Vaginal Dryness

Post image for Cranberry Juice and D-Mannose for UTIs in Perimenopause

Did you know that UTIs (urinary tract infections) are such a common and frequent health problem for women that they account for over 6 million doctor visits per year?

If you are one of those 6 million women, then you are likely all too familiar with the symptoms of bladder infections:  frequent and painful urination, urgency, burning during urination, cloudy or bloody urine, and pain in the lower abdomen.  If the infection spreads into the kidneys, it can also produce intense back pain, nausea, diarrhea, fever, and chills.

Why Do Women Get So Many Bladder Infections?

Most bladder infections – more than 90% – are caused by Escherichia coli (E. coli), a bacteria present in both the digestive tract and anal area.  One of the reasons women contract so many bladder infections is due to simple anatomy.  Not only is a woman’s urethra close to the anal area, making it easy to come in contact with bacteria, but it is also close to her bladder, making it easy for the bacteria to gain entrance.  With our anatomy working against us, most women have had at least one or two bladder infections in their lifetime, even with the most meticulous hygiene.

Antibiotics for Bladder Infections Are Not Always a Good Idea

Antibiotics are the conventional treatment for bladder infections, as they are with most things it seems.  While the occasional use of antibiotics can be quite effective, if you suffer with chronic bladder infections, antibiotics can create
antibiotics-420x0 more problems than they actually solve.

Bacteria can become resistant to antibiotics over time, which means you may need to take stronger doses, and maybe for longer periods, to treat the infection; or you may need to switch to an entirely different antibiotic altogether.

If used too frequently, antibiotics are known to interfere with the natural, healthy, bacterial flora present in your digestive tract and vagina, which can also make you more susceptible to secondary infections, such as yeast infections.

Fortunately, there are more natural and healthier alternatives which work with your body and not against it, and it just might be in your refrigerator!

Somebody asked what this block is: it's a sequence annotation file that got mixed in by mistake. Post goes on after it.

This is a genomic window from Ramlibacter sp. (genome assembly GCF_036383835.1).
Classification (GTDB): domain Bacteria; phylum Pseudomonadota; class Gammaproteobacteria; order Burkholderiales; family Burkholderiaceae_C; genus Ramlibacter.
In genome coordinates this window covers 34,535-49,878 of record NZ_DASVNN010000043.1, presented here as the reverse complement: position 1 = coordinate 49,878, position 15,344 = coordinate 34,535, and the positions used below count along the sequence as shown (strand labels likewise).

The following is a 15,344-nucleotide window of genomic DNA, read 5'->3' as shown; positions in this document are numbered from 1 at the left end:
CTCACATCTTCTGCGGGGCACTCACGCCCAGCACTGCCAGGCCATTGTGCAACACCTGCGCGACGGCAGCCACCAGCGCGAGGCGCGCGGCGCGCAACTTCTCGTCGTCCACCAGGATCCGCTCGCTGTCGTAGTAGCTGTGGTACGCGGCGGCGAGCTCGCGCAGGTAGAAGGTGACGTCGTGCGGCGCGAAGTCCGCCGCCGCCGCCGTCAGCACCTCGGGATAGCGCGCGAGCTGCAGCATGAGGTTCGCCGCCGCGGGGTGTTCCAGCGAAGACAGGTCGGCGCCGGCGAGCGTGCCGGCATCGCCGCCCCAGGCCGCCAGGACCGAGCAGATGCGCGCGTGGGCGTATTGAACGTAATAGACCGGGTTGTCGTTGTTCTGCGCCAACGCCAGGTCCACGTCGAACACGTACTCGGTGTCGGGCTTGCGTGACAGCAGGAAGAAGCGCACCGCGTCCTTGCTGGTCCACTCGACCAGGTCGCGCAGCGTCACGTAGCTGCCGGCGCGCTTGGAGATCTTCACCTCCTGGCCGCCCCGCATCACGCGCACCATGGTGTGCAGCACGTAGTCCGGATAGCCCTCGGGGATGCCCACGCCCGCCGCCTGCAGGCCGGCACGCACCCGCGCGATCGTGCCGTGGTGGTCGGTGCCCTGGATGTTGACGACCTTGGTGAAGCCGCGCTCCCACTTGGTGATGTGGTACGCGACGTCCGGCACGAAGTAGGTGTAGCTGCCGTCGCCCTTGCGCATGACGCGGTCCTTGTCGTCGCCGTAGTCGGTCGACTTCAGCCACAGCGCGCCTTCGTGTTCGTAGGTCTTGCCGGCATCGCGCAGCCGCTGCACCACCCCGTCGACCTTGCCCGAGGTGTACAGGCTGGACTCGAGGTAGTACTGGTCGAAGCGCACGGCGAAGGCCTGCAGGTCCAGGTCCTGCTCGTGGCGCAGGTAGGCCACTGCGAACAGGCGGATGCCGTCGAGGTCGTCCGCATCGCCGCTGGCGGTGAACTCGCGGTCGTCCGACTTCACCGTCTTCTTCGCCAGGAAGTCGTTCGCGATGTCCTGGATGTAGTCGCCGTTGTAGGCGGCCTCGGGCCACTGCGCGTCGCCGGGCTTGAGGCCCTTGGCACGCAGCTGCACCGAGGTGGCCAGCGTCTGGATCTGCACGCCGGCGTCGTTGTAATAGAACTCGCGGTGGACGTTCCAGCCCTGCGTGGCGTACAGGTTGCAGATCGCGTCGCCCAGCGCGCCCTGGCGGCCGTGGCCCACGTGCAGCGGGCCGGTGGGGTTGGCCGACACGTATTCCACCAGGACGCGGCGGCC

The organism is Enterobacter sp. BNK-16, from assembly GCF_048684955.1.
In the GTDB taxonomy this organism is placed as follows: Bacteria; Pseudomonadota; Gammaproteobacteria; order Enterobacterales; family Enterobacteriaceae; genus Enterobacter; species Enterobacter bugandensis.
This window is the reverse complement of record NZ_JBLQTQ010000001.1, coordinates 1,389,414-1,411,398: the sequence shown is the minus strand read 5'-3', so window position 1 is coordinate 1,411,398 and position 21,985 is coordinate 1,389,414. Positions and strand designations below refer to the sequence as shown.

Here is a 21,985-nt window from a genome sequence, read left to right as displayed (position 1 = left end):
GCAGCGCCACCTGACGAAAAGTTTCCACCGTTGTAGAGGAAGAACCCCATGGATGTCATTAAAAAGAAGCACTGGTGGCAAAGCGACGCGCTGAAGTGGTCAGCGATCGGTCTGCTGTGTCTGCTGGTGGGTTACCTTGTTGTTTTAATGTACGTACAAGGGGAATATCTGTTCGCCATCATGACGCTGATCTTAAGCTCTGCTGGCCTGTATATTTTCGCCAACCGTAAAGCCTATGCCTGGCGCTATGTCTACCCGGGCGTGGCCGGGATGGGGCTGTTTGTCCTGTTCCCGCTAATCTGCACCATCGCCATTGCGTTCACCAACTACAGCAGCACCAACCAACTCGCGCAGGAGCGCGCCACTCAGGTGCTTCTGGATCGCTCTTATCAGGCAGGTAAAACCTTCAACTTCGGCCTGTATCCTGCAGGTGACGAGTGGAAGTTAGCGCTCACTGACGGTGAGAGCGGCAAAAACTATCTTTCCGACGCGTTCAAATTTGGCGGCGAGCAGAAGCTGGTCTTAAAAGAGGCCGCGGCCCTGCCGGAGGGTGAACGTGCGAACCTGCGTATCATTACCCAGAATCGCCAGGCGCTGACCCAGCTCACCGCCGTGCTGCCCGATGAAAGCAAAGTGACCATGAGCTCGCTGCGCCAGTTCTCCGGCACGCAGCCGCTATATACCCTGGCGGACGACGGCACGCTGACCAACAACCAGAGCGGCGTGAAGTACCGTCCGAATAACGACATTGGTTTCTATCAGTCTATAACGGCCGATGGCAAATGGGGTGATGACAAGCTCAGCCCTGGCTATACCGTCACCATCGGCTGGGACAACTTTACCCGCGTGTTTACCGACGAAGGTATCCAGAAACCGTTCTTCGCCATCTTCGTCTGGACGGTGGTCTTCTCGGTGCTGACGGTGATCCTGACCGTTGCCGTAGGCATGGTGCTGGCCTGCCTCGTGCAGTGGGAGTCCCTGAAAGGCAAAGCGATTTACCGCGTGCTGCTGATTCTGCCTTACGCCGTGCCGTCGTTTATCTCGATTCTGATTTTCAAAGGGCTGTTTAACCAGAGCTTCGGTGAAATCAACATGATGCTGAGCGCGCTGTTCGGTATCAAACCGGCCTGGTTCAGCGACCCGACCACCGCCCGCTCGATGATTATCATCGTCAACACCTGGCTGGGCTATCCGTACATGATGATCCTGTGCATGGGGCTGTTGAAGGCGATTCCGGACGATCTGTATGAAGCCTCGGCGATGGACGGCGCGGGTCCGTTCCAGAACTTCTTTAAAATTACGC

Cranberry Juice for Bladder Infections

Growing up, many of us heard we should drink cranberry juice for bladder infections.  Our mothers and grandmothers, and their mothers too, passed this wisdom down because it actually works!
But, long before our mothers and grandmothers, and even modern medicine knew about the healing properties of cranberry juice, Native American Indians used it to treat their bladder and kidney infections.

When the Pilgrims arrived in the 1600s, the local tribes passed the wisdom on to them as well. Soon after, physicians adopted it for use in treating bladder infections and to remove blood toxins.

For a long time, it was thought that the reason cranberry juice worked so well against bladder infections was due to its acidic properties, which, when present in urine, kill off bacteria such as E. coli which cannot survive in an acid environment.  However, current research now focuses on a substance found in cranberries called D-Mannose.

What is D-Mannose and How Does It Help With Bladder Infections?

D-Mannose is a simple sugar that is chemically related to glucose.  In addition to being found in cranberries, it is also found in vegetables and fruits such as green beans and cabbage, tomatoes, peaches, apples, oranges, and blueberries.  Some D-Mannose is also produced in your body.

cranberry (1)When bacteria invade the bladder, they attach themselves to the mannose lining of the urinary tract where they colonize, developing into an infection.

What researchers have learned, however, is that the chemical structure of D-Mannose allows it to stick to the E. coli, wrapping it with a coating which makes the bacteria  unable to attach itself to the bladder wall.

If the bacteria are unable to attach, then they are able to be washed out of the body by the urine.

Although physicians have known for a very long time that cranberry juice is helpful not only in healing urinary tract infections, but also in preventing them as well, D-Mannose is still relatively unknown in the medical community and has not been tested in human trials. But, those physicians who do prescribe D-Mannose for bladder infections have had excellent results!

What is the Best Way to Take D-Mannose?

Though D-Mannose is found in cranberry juice, there does not seem to be enough to be effective, so it is recommended to take it as a supplement in either a pill or tablet form, or in powder form dissolved in water or liquid.

Precautionary Measures

Menopausal and post-menopausal women are more susceptible to UTIs due to low estrogen levels and vaginal dryness.  If you suffer from vaginal dryness and frequently contract urinary tract infections, you may need to seek help to balance your hormones.  In addition, take extra care to do the following:

  • Drink plenty of fluids and do not hold your urine! Go to the bathroom often.
  • Do not use scented feminine hygiene sprays, powders or douches as they can strip your vaginal area of healthy moisture making you more susceptible to infection
  • Do not wear tight fitting clothing
  • Use good hygiene before and after sex
  • Avoid caffeine, alcohol and spicy food – all of which can irritate the bladder.

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